Children and Hypnotherapy
All children love stories. They especially like ones that allow their vivid imaginations to ‘run riot’. One that take them to places of escape and great joy. The imagination fo most children have no boundaries. To children it is not about thinking outside the box – there is no box in the first place.
Even if there is a box it can be their racing car, a castle for a princess, a shop, hospital, a space ship or a million other things.
The form of Flourish Hypnotherapy I use, when working with children, is based round stories and metaphors. Children are able to accept these processes as their imaginations are programmed to do so. Many children and young adults I have worked with in the past struggled to verbalise their worries and anxieties. This is where Flourish Hypnotherapy is able to provide a safe, comfortable supportive and easy way for children to let go. They do not need to attepmt to find the right words. Theey can feel it in their own mind, their own way. They can resolve their inner conflicts and move forward quite quickly.
Children’s hypnotherapy does not have to be intrusive. I do not go back and anayse their ptoblems. They do not have to relive painful memories or events. Children do not always have to divulge their problems in details to benefit from this form of work. They can use their metaphoric journey to heal without having to go through the pain of explaining it all.
I am very sensitive to their feelings and develop engaging individual treatments to support your child. They can then resolve their thoughts, fears and worries. Without difficult conversations or further anxiety being caused.
I create stories specific to the child so that I can connect with them. And treat their individual requirements. It may include a particular interest they have, a favourite TV or a video character. This allows them to connect with the processes. Without even realising that we are working on things they are finding difficult at
Every child must have an initial free consultation. They come and meet me and I can plan their story, (treatment). We book the first session at the end of the free consultation.
Getting a Child’s Consent
Yes that is correct. I need your child’s consent to the treatment! If you child feels pushed or coerced into having the treatments it will not work.bParents or primary care givers need to ensure that the child wants to come to the treatment sessions
A parent or an appropriate adult is required to be present in the session with the child. Should a child aged over 12 request to be treated alone I will accept this after the first session. In this situation the parents/care giver must provide written consent for the unchaperoned sessions. They must also accompany the child to my office and wait outside during the sessions. A chair is provided. They must not leave the building.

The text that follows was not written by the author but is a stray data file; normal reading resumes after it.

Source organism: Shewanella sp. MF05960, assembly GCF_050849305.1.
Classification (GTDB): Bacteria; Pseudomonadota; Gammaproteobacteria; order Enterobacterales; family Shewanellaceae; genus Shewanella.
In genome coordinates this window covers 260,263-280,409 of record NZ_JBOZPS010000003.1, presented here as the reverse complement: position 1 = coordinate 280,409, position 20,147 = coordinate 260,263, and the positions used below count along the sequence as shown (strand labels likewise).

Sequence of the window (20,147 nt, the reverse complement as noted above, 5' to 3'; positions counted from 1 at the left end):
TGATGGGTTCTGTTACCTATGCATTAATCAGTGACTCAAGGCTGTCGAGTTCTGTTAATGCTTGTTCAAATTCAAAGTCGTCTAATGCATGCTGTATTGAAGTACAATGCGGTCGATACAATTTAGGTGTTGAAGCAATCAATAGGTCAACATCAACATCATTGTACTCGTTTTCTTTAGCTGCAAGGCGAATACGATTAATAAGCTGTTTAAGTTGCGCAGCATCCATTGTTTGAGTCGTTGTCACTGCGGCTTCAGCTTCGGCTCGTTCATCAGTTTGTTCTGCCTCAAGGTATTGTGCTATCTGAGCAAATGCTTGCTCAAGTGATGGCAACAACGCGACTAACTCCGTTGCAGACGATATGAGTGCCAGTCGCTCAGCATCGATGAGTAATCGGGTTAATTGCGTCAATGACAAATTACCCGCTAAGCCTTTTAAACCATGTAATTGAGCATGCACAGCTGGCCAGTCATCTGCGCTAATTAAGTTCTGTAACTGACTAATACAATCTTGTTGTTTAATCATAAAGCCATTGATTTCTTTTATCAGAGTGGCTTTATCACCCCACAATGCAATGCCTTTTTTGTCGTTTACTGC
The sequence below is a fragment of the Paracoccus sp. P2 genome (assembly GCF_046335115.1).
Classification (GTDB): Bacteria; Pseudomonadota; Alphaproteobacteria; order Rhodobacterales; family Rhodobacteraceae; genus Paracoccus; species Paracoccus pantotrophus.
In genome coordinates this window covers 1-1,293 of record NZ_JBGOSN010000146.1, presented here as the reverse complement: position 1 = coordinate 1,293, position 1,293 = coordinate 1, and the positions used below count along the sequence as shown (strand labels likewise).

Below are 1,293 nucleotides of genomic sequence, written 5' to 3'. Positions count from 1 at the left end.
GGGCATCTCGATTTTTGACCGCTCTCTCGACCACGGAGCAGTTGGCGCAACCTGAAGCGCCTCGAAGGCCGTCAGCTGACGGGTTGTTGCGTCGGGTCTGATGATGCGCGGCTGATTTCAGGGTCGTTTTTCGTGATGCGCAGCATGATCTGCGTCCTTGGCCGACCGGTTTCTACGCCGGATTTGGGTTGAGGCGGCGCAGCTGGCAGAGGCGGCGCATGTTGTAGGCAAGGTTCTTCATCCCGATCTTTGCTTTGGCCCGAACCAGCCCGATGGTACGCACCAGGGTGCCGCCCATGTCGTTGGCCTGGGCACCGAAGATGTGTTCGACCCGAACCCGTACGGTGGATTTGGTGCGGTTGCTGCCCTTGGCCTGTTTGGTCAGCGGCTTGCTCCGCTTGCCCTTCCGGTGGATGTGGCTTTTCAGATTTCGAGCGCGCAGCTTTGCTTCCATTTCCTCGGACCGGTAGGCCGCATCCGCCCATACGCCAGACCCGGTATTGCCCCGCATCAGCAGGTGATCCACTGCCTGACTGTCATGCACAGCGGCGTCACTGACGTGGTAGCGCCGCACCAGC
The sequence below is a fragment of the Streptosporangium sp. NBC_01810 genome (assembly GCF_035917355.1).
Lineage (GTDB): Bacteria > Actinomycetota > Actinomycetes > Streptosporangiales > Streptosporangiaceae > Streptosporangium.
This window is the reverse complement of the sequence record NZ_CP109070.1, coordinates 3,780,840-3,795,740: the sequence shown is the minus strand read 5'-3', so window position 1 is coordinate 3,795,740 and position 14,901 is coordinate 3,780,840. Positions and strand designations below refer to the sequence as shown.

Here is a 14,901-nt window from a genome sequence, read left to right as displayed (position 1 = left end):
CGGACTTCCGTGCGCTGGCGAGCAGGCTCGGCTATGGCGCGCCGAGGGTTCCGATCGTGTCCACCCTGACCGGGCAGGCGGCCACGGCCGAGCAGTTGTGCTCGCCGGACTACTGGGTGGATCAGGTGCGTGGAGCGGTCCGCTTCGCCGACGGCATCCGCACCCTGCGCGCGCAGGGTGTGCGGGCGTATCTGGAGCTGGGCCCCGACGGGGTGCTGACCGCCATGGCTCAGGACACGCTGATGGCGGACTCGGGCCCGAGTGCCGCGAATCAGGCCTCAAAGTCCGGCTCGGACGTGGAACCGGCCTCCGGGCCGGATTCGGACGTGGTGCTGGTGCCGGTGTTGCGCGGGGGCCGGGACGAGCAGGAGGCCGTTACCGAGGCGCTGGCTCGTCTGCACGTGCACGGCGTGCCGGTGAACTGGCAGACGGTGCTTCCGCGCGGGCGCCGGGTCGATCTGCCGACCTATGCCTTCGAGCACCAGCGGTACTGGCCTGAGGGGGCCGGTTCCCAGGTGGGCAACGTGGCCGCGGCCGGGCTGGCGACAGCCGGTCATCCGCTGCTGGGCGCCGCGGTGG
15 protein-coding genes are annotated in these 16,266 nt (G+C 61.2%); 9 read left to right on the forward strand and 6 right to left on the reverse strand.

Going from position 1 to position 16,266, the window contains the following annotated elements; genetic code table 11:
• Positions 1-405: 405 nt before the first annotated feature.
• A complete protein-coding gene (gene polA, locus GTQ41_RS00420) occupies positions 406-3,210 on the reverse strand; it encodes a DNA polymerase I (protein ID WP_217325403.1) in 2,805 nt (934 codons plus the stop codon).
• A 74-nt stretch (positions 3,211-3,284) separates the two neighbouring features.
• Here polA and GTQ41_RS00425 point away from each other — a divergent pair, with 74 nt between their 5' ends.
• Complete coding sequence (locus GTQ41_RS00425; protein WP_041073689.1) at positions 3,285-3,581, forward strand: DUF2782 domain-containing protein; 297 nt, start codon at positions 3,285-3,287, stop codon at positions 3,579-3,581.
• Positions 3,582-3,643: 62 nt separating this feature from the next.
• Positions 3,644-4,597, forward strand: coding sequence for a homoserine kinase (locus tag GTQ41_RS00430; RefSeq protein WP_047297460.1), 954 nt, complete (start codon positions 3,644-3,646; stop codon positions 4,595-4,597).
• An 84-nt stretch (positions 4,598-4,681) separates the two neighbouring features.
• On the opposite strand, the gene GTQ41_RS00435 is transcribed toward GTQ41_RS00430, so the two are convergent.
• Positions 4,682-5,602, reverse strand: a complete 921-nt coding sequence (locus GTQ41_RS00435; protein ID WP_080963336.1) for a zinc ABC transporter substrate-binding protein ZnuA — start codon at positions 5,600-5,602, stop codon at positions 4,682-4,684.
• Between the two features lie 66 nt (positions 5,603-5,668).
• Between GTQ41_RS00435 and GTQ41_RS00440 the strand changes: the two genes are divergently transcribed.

Young adults – aged 16 or over do not need any consent for treatment.
When approaching a child about hypnotherapy they are several thing that I suggest:
- do not refer to the sessions as being medical, psychological or therapy
- do not refer to the sessions hard work, difficult or it might make them upset to begin with
- do not use the words therapy or hypnotherapy
- do talk about a man who tells stories that have made lots of other kids feel better
- see if they would like to go an listen to some of his stories
You have got the idea.
The Free Consultation
These are different for each child, so there is no fixed format. It is a friendly chat to find out about the problem and how they want to be thinking, feeling and behaving instead.
The focus is actually on the solution not the problem. I always work from the positive not the negative.
Please understand the child is my client not the adult. So, I will be talking directly to the child and NOT talking about them as if they are not present. I will ask any adult present to let the child answer for them self. Please do not jump in to help them. If you do I may ignore you or ask you to be quiet.
If I need further information I usually get their permission to ask the adult a question to see what they think. This enables their reassurance that they are the most important person in the room. And their opinion matters to me.